Clewis is still rolling over and stretching out for another chance to breathe. It found an ardent supporter in Justice Seymore in Temple, 2010 Tex. App. LEXIS 10075, who notes: "a majority of judges in Brooks did not agree that eliminating factual-sufficiency review passed constitutional muster under Article V, section 5." Stay tuned. Where's the fat lady when you need her?
I guess if I had been an appellate judge for the last 15 years, wasting my time and energy writing pointless factual sufficiency reviews, I might now be a little peeved that the whole thing was actually and really a total waste of time. And if I was peeved, I might look for ways to tweak the CCA. But, bottom line is that the votes are there and have been re-affirmed in subsequent orders vacating and remanding cases (unanimously).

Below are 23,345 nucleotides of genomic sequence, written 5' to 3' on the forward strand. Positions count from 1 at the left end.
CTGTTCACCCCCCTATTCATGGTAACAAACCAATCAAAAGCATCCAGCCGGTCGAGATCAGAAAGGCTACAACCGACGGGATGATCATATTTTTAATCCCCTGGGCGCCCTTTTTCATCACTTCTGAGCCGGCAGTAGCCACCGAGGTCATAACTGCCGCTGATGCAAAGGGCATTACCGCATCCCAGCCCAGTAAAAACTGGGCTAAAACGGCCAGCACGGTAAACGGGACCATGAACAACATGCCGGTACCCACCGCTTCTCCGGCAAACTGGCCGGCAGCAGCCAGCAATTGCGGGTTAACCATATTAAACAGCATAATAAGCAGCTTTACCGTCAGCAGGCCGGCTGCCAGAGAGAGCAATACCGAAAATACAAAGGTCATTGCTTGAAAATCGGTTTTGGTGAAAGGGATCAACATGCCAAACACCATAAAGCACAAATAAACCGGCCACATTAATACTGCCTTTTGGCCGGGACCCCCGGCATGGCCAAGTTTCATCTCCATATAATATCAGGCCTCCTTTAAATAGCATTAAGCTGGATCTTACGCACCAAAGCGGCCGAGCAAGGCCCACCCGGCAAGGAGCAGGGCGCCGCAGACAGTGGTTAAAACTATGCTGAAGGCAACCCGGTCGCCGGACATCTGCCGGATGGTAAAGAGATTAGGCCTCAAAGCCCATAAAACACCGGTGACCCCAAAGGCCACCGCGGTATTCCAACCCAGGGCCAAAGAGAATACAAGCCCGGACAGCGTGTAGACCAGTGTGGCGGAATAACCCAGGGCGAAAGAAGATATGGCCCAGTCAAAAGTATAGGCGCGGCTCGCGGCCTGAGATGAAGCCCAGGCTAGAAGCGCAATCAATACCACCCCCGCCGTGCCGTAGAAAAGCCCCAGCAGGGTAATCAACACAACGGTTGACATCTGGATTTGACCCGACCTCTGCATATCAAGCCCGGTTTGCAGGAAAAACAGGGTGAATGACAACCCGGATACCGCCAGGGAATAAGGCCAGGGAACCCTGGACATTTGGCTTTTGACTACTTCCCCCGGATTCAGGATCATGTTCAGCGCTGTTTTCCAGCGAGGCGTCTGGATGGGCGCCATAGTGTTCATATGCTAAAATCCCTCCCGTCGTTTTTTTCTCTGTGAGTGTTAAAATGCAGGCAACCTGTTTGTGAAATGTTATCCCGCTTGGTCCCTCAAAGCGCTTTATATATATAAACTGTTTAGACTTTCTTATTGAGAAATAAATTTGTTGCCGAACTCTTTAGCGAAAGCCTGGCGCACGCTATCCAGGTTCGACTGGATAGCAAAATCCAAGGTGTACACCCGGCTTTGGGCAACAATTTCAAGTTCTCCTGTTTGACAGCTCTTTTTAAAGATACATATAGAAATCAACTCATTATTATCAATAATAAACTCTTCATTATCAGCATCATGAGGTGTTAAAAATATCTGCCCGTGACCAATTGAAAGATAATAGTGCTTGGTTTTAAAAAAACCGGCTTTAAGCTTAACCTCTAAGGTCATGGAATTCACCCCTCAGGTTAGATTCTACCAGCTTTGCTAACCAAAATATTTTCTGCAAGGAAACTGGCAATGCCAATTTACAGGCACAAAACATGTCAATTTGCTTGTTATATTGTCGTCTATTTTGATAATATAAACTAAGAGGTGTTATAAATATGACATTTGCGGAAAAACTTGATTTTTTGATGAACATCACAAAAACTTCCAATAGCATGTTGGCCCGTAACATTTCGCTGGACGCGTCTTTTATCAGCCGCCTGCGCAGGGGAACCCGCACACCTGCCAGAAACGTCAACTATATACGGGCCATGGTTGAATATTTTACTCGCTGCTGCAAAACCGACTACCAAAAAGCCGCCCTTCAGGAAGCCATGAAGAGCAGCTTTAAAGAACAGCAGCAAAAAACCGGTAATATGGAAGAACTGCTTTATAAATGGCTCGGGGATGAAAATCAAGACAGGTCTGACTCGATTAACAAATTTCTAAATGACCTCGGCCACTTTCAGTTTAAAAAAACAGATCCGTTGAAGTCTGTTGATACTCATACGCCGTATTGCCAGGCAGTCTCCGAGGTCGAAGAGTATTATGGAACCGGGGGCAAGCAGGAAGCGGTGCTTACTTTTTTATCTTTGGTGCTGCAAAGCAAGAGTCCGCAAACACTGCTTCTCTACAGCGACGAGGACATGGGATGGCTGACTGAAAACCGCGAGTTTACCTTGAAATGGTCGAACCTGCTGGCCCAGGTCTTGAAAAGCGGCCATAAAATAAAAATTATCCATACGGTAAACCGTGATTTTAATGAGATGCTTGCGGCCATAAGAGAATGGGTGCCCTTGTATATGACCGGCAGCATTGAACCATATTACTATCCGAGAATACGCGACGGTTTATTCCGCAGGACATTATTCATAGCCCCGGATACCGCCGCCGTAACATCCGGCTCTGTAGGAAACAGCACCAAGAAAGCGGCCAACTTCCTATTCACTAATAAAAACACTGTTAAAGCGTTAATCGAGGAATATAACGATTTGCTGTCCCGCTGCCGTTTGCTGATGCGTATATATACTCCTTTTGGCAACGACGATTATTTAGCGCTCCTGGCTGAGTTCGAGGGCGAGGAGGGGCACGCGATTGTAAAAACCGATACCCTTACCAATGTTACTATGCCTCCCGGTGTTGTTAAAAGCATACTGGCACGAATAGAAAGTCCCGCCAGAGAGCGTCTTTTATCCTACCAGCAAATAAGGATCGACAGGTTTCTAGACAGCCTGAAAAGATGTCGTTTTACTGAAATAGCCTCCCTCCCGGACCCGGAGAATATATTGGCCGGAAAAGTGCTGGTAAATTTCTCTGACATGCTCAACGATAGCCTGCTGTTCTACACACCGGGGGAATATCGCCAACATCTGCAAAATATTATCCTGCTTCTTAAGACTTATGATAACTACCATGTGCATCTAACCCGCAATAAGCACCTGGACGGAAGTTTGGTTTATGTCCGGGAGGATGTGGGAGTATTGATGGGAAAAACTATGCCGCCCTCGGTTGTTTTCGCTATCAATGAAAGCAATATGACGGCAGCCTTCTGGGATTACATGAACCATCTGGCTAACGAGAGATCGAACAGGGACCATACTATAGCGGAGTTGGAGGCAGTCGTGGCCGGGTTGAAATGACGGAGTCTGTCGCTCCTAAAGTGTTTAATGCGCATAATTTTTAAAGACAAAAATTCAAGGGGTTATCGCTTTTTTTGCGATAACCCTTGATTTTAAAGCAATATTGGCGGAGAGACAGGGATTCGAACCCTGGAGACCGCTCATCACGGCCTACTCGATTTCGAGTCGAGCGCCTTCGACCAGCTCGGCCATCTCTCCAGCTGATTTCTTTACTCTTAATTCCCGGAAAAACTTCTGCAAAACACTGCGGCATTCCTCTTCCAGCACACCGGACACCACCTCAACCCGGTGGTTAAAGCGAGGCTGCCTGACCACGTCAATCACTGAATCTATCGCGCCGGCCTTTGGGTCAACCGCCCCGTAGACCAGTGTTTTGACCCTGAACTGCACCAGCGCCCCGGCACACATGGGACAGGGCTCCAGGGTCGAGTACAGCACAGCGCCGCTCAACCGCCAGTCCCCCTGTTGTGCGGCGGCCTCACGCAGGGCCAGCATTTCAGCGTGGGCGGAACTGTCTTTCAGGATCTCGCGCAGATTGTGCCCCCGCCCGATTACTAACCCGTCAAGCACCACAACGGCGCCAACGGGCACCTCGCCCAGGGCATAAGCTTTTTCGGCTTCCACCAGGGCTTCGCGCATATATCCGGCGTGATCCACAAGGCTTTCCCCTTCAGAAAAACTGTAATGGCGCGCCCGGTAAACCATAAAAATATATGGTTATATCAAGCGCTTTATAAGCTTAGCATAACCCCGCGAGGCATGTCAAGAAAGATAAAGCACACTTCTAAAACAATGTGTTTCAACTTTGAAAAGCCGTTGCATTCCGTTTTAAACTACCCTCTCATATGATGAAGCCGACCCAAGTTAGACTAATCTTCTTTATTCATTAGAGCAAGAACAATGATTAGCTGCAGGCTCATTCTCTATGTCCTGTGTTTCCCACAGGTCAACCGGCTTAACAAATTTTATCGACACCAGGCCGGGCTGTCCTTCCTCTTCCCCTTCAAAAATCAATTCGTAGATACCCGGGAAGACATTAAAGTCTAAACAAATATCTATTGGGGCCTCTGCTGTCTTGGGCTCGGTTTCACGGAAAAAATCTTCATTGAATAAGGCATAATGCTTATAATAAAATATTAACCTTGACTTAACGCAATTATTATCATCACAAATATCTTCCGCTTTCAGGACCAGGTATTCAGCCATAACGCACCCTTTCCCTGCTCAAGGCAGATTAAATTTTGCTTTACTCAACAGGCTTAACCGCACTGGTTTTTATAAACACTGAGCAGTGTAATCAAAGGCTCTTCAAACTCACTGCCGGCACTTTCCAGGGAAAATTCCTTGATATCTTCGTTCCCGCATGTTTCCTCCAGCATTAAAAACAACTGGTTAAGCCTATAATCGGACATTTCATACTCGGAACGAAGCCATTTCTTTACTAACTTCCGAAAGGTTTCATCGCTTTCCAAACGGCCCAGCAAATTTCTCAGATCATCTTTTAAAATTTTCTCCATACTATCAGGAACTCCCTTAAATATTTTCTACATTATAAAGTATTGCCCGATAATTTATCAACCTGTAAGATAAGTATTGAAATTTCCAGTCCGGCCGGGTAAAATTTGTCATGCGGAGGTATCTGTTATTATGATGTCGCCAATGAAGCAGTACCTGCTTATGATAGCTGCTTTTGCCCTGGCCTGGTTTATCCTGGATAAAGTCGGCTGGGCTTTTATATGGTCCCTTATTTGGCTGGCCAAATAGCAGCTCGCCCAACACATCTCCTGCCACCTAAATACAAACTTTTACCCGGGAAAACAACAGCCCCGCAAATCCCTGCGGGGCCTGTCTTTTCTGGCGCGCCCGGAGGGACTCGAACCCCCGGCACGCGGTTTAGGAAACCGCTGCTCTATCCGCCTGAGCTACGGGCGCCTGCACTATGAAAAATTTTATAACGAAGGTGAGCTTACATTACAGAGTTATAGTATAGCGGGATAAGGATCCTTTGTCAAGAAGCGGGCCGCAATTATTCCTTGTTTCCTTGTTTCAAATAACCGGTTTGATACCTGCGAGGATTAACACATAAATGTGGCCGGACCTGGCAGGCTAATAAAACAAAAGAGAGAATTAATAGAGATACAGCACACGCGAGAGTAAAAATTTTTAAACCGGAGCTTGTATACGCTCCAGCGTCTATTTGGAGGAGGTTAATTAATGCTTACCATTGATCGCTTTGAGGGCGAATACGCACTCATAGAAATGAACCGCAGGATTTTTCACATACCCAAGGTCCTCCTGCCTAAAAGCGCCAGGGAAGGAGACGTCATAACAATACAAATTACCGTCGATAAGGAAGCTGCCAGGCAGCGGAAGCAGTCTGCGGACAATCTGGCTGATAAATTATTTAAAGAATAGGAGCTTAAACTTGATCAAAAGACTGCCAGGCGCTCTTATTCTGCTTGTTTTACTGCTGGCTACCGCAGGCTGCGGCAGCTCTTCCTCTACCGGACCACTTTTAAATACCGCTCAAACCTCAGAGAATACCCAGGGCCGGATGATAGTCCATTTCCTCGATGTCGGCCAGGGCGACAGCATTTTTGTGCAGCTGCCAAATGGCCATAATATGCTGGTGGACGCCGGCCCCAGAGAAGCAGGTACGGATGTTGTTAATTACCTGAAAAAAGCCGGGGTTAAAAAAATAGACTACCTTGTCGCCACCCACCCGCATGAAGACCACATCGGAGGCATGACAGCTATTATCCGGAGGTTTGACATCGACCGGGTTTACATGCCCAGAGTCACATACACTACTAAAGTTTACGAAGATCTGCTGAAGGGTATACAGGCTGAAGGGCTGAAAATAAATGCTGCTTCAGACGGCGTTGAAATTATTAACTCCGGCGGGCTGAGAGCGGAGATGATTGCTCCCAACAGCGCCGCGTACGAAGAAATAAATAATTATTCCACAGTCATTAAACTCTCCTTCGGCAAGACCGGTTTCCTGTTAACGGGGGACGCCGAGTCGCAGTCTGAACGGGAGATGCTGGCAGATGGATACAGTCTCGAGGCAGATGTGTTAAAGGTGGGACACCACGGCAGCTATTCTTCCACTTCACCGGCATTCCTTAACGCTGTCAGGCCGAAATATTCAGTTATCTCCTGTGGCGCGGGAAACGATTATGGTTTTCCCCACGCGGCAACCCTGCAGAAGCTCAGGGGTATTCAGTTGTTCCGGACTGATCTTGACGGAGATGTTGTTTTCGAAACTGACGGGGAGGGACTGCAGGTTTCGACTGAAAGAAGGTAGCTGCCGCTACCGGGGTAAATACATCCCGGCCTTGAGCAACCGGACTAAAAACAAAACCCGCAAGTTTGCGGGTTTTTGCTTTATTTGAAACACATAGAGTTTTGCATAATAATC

Turns out that there is indeed no significant difference between Clewis and Jackson in certain types of cases (those heavily dependent on inferences from circumstantial evidence). The State sought no change in the adverse decision in Ramirez and was unsuccessful on remand in White.
Brooks did, however, change the final result in Purdy and probably served to preserve the result in Guyton (in which the court ultimately dismissed the PDR).